In other news, in the recently published DOS Visa Bulletin for September 2012, the EB-3 priority dates advanced marginally in respect of all countries, even as the EB-1, EB-4 and EB-5 numbers continued to remain current for all countries. As announced earlier by the DOS, EB-2 priority dates remained at 01 January 2009 in respect of all countries other than India and mainland China which are unavailable. Priority dates for EB-2 will remain unchanged for the remainder of FY-2012.
Other Developments in Immigration Law:
New E Visa Processing Instructions for Mission Italy
The US Embassy in Italy has published new E visa processing instructions for Mission Italy and has announced that effective August 15, 2012 all E visa submissions must comply with the new procedures. The Embassy has also announced that the maximum E visa packet size is 40 pages, and all documents submitted must be in English or Italian, and must be germane to the case. Review of applications will begin only upon receipt of a complete application and applications that are not complete, including the original receipt of the processing fee, will be returned via Mailboxes Etc. Companies submitting applications for multiple employees have also been advised to submit only one E visa packet for all applicants.
Employers to continue using current Form I-9 for Employment Eligibility Verification
USCIS has announced that until further notice, employers should continue using the Form I-9, Employment Eligibility Verification Form that is currently available on the forms section of its website. This form should continue to be used even after the OMB control number expiration date of August 31, 2012 has passed. USCIS has announced that it will provide updated information about the new version of the Form I-9 as it becomes available.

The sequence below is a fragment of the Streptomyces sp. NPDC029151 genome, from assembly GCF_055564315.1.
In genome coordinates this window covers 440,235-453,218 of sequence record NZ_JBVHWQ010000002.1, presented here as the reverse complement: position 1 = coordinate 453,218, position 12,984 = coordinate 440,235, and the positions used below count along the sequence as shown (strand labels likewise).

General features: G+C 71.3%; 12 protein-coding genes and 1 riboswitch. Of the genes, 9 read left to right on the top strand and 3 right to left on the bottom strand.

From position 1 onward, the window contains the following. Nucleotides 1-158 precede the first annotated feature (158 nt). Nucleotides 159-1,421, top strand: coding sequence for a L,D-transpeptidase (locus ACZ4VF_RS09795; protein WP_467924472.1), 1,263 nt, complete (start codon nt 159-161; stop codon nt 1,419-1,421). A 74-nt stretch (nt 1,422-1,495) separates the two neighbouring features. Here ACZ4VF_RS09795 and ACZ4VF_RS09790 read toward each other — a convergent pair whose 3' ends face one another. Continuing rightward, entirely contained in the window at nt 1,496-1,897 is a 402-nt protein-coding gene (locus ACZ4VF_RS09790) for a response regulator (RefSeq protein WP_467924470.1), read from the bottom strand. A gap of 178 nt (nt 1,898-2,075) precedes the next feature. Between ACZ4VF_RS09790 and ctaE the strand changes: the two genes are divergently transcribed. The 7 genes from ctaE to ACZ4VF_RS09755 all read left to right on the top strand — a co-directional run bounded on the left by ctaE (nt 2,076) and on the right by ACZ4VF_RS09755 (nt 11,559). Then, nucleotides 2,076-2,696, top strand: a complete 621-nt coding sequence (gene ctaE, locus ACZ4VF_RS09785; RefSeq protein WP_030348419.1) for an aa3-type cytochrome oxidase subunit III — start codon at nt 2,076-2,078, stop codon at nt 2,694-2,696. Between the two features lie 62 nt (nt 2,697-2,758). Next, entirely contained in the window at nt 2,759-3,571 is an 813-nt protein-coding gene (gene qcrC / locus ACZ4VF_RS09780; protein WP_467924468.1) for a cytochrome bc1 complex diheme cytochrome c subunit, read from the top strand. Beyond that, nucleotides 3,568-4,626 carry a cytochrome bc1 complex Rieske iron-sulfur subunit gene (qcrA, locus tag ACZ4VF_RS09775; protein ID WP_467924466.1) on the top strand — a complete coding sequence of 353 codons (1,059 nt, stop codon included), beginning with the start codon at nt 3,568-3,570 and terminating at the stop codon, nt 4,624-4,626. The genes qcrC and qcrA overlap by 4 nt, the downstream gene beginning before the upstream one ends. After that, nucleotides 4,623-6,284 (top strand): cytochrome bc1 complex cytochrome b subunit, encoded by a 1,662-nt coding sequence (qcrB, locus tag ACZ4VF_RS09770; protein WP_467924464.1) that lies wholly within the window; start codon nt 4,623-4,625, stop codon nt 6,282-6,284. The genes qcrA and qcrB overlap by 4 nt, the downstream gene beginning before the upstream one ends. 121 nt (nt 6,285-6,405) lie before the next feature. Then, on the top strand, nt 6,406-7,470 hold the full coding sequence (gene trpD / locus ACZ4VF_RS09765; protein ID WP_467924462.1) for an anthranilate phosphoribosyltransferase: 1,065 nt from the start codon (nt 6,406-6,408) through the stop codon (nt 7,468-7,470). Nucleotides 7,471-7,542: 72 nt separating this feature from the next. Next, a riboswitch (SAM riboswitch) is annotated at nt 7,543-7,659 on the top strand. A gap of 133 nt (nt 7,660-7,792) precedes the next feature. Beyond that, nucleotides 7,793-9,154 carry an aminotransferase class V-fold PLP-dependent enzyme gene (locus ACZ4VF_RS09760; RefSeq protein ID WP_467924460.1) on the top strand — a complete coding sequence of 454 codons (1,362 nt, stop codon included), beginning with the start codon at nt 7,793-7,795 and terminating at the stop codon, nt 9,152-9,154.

Immigration Articles and Other Fun Stuff:
Our ‘Featured Video’ for this month titled, “EB1, Employment-based Green Card for Multinational Managers & Executives on L1 Visa”, showcases the many advantages EB-1C has over other Green Card categories and the requirements that help establish a strong case for the EB1 Green Card. Please check out and subscribe to our YouTube channel to take advantage of another great service provided to you by VisaPro.
Also check out our In Focus article for this month titled “P-3 Visa for Artists and Entertainers: An Overview” in which we present an overview of the P-3 visa requirements and the P-3 visa process, along with a few important concepts that are related to the P-3 visa.
Every month we introduce a new and interesting question for our opinion poll. Last month’s poll results indicate that a majority of respondents (80%) welcome USCIS’ decision to create a new office dedicated solely to the administration of the EB-5 Immigrant Investor program. We continue to appreciate that people take interest in the opinion question and cast their votes to give us their feedback. Keep it up! And continue to cast your vote to express Your Opinion.
We also congratulate Sumit for winning last month’s Immigration Quiz. Sumit gave the best answer and won a free online consultation to discuss the concerned Immigration issues. It’s time to get ready for this month’s quiz. If you know the correct answer your name might be featured in next month’s newsletter. All the Best!!!
See you next month with a lot more noise from the Immigration World!